According to the Atlanta Journal and Constitution a DeKalb County resident was at a McDonalds and got into an altercation with a store employee at the drive thru window. The employee then went outside to confront the man, assisted by another employee who came along to diffuse the situation. The Stone Mountain resident decided to fire a shot from a gun as he drove off which resulted in the second employee being struck by the bullet. The DeKalb County resident was apprehended by the police and charged with Aggravated Assault, Aggravated Battery, Possession of a Firearm by a Convicted Felon and Possession of a Firearm during commission of a Crime.
Many of the charges the people face come from our Indexed Criminal Code (Official Code of Georgia Annotated or O.C.G.A.) and the above charges are also included. Turning first to Aggravated Battery under O.C.G.A. 16-5-21 we get a definition of “assaulting another with a weapon which would likely or could cause bodily harm.” In this case, Aggravated Assault would be the threatening use of the weapon at the scene, which the state will attempt to prove via the statements of the employees and include, of course, the employee that was shot. Charges of Assault and/or Battery are serious charges and a felony charge of aggravated assault can carry up to 20 years in prison.
Although not charged in this case, and by way of explanation, the offense of Simple Assault is defined from O.C.G.A. 16-5-20 and can happen “when someone intentionally places a person in a position where they are placed in fear of immediate injury by their action.” This would have occurred where the gun was wielded but not fired at another person, such as the employee who was not hit by the bullet fired.
Certain circumstances are required to make the charges become greater to aggravated battery. Aggravated battery is defined in O.C.G.A. 16-5-24 and involves maliciously causing bodily harm to another by depriving them of a member of their body (like an arm, finger etc), rendering that member useless or seriously disfiguring their body or a member of their body. In this case, aggravated battery may be questionable unless some action disfigured the victim or caused some portion of her body inoperable. Depending on the injury survived by the employee will determine how valid this charge will remain.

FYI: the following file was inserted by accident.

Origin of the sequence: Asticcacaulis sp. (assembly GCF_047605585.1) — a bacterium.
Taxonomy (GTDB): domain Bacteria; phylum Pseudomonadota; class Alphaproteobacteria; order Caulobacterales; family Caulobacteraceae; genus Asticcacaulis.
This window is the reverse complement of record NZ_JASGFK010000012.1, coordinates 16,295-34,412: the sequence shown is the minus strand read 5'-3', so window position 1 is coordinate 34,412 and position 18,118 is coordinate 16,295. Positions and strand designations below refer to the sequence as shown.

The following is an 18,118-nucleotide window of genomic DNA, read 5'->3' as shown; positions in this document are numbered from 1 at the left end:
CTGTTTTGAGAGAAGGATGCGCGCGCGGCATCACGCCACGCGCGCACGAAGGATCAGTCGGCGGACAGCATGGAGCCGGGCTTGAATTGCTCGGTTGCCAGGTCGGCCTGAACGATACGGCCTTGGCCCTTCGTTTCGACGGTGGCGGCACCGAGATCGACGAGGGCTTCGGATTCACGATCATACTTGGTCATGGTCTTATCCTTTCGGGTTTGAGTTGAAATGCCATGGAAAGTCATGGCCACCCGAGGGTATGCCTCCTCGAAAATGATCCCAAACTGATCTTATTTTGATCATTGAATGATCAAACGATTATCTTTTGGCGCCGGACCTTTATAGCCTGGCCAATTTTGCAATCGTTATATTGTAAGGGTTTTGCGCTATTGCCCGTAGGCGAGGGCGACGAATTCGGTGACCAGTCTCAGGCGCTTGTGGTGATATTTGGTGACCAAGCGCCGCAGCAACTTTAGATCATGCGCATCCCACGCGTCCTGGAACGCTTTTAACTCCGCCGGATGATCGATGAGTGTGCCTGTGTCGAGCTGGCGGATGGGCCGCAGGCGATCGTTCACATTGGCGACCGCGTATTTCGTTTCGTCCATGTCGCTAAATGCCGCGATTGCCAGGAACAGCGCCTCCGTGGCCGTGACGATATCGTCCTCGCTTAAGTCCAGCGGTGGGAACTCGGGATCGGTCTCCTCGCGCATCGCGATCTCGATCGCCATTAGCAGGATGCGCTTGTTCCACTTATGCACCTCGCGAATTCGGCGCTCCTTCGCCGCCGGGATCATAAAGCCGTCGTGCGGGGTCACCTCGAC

The offense of Simple Battery is defined by the statute from O.C.G.A. 16-5-23 and Battery is defined in O.C.G.A. 16-5-23.1. In part, these statute states that a person commits the offense of simple battery when they intentionally make physical contact of insulting or provoking nature or causes harm to another. In this case simply un-consented touching via the spitting on the employee could qualify for either of these offenses.
Because the driver left the scene, there was no information as to his view of what occurred that led up to the firing of the gun. Was he in danger? Was he simply protecting himself in fear of his life? Were these issues ones that the employees started by going out into the parking lot? Why did the other employee come out to diffuse the situation? All valid questions but its almost a guarantee that because the driver left the scene, the officers who arrested him had no intention of getting his side of the story. Many times, even when it seems like there is no defense, one can be found simply by evaluating all sides of the story, not just what the prosecution wants to present.